Then you also have to factor in what the longer term plan is.  Is it just to keep you alive until you can transition (and if so transition to what) or is it to help you start over?

Once you know what you want to accomplish with your bugout bag then you can look through all the resources online and make your own call... Saying yes I need that... No I do not need this, and Oh I did not even think of that.

One of the biggest factor of preparedness success is not in having 'stuff' it is in having a plan.  Once you have plan what stuff you need answers itself with a little bit of research

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I won a solar-powered usb battery pack, good for keeping phones charged.  It’s sat in the rear window of my car ever since-haven’t used it yet.

Solar is getting (slightly) better and (slightly) cheaper every few years.  Spending a few hundred bucks on a system these days, and you can charge a car battery in several hours.  Sun still has to be shining, though.

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24 minutes ago, NeuroTypical said:

But how do you charge the battery of your bug out vehicle in Seattle?  Hand crank?

At the risk of taking a silly rabbit hole seriously: Summer in Seattle is quite sunny most of the time, and solar generally works great around here between May and September. I would guess the shortness of winter days is as big a problem to solar power generation as is the cloud cover, at least for things like charging batteries. There is enough ambient light during a normal cloudy day to allow decent power generation for battery charging.

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Location/elevation/cloud cover absolutely has an impact on how well solar panels work.

 

December 2018 at a random weather station in Colorado Springs:

image.png.8826ac3670e390e00549ca8141ca5865.png

 

 

 

December 2018 at a random weather station in Seattle:

image.png.a7e63f763d0a09af2e585b6b5d2bb4ac.png

https://www.wunderground.com/dashboard/pws/KWASEATT527/graph/2018-12-4/2018-12-4/monthly

Edited by NeuroTypical

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35 minutes ago, NeuroTypical said:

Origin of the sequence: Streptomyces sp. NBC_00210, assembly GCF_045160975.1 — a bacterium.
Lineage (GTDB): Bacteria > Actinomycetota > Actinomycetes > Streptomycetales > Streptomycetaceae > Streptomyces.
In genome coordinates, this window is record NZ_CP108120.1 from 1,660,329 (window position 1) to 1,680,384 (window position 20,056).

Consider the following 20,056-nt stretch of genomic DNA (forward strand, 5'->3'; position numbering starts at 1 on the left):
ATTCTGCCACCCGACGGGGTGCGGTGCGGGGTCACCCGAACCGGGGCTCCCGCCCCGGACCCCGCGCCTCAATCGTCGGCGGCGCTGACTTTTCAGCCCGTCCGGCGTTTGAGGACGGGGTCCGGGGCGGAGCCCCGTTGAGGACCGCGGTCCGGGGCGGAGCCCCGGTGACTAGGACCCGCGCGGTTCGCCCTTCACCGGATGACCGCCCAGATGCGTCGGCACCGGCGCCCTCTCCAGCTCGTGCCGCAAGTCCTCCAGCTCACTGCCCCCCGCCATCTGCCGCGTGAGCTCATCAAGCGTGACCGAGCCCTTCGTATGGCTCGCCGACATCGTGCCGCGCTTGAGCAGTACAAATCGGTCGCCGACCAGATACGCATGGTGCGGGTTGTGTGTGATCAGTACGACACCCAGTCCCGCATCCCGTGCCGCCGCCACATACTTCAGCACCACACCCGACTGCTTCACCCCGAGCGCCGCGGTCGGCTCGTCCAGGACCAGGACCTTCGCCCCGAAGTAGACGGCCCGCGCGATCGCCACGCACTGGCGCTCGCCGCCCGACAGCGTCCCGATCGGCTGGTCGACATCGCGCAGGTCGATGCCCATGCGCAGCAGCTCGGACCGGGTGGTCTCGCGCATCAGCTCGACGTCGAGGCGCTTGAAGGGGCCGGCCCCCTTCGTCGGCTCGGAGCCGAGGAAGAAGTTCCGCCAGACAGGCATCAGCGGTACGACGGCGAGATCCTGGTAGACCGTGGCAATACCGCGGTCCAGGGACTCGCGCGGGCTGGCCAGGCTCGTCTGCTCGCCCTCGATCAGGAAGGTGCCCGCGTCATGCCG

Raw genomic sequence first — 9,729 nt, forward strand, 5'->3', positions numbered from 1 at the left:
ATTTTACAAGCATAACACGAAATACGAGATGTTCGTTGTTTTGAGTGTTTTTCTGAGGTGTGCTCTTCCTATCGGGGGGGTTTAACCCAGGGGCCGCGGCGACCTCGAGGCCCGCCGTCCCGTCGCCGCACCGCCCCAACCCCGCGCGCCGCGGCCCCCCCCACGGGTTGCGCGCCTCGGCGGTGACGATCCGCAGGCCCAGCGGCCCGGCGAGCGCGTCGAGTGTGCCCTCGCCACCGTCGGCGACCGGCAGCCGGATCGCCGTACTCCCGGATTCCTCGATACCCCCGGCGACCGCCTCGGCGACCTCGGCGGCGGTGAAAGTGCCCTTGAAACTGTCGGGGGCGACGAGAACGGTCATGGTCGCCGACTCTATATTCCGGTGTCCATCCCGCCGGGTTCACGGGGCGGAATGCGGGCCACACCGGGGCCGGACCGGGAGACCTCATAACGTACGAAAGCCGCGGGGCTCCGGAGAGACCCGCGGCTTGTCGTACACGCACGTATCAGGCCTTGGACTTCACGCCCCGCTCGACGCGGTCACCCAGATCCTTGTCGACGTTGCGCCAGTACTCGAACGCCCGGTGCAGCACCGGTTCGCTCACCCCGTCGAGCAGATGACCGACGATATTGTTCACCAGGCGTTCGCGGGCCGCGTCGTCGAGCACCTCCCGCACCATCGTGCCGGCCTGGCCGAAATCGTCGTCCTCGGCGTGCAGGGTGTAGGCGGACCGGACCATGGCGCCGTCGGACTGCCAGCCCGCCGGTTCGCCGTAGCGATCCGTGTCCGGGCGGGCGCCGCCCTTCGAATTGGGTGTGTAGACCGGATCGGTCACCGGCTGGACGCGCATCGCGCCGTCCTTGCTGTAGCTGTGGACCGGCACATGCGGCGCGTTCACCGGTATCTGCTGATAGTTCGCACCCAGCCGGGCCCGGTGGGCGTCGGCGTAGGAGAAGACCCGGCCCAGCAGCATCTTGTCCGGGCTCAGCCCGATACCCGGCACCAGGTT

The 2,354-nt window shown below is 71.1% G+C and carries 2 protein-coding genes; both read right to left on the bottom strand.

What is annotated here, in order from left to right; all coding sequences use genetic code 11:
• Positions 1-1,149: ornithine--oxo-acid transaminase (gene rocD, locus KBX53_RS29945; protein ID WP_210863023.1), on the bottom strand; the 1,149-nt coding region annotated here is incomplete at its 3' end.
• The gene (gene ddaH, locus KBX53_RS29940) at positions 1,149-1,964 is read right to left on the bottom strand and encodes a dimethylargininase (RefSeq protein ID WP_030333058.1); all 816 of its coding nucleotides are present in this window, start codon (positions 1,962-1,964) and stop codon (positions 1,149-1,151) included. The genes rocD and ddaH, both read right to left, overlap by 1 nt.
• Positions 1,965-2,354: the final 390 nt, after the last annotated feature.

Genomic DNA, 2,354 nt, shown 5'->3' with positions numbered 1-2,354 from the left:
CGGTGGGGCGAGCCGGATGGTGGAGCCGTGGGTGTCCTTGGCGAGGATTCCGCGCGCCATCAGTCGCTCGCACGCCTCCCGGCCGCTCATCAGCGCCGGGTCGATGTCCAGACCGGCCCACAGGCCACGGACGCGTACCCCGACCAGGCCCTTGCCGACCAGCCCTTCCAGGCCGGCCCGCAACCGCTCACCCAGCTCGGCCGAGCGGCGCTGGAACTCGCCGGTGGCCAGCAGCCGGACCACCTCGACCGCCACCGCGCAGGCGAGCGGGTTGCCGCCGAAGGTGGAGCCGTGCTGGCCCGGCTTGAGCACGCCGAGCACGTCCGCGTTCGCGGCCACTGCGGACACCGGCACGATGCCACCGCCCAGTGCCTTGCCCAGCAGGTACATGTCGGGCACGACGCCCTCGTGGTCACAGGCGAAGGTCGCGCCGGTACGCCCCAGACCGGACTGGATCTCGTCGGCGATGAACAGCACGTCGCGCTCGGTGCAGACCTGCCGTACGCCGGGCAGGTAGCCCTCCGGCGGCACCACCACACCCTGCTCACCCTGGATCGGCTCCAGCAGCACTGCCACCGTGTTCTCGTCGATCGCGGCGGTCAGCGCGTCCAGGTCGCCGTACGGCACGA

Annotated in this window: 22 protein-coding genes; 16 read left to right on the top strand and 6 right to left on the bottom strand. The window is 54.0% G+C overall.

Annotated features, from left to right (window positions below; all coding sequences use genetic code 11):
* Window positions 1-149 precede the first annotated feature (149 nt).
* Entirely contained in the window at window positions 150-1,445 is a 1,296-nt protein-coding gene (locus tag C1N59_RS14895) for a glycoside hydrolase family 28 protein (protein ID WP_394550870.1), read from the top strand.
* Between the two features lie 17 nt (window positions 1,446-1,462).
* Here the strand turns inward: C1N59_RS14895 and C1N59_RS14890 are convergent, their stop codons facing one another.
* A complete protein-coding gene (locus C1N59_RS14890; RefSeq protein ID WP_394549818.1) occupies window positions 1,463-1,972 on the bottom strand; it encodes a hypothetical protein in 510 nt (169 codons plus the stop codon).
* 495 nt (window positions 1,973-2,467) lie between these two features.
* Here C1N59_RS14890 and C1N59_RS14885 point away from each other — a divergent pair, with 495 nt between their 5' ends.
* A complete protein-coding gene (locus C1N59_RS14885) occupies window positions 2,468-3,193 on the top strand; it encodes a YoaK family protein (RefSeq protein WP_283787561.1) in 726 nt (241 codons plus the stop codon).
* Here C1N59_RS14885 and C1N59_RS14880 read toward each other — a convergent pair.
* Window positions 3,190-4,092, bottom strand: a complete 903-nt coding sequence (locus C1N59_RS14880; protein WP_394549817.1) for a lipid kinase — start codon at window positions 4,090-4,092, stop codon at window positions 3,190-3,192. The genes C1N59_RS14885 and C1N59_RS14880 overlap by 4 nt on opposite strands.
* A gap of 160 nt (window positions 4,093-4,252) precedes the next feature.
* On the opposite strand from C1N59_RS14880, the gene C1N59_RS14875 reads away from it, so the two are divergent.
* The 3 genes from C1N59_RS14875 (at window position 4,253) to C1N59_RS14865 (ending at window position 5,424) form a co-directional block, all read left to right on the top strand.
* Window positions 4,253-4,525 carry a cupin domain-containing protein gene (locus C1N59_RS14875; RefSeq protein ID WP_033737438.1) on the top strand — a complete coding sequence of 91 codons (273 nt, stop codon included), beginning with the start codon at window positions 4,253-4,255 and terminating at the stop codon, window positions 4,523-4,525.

Location/elevation/cloud cover absolutely has an impact on how well solar panels work.

 

December 2018 at a random weather station in Colorado Springs:

image.png.8826ac3670e390e00549ca8141ca5865.png

 

 

 

December 2018 at a random weather station in Seattle:

image.png.a7e63f763d0a09af2e585b6b5d2bb4ac.png

https://www.wunderground.com/dashboard/pws/KWASEATT527/graph/2018-12-4/2018-12-4/monthly

So you're saying the worst December day in Colorado Springs is better than the best December day in Seattle?

Okay, I can believe that.

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Heh - not always.  We just had a sunny December.  Sometimes the snow doesn't show up in these parts until March, then we have 5 blizzards between then and July.

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On 9/1/2019 at 12:57 AM, Eternum said:

I've seen the stuff around the interwebs and I'm not sure what to make of these kits I see from, say, Amazon. Is that worth it?

Better to set up your own? If so, what would be essential?

 

I wouldn't buy anything on Amazon or off the shelf, they are using cheap components and bundling. I would build my own, there are plenty of resources on line you can figure that out.

On 9/1/2019 at 12:57 AM, Eternum said:

What about pets?

What about them? in an emergency situation, life or death Fido gets left behind. I suppose if I think food supply may be an issue I'll bring him along and eat him first while he is still fat.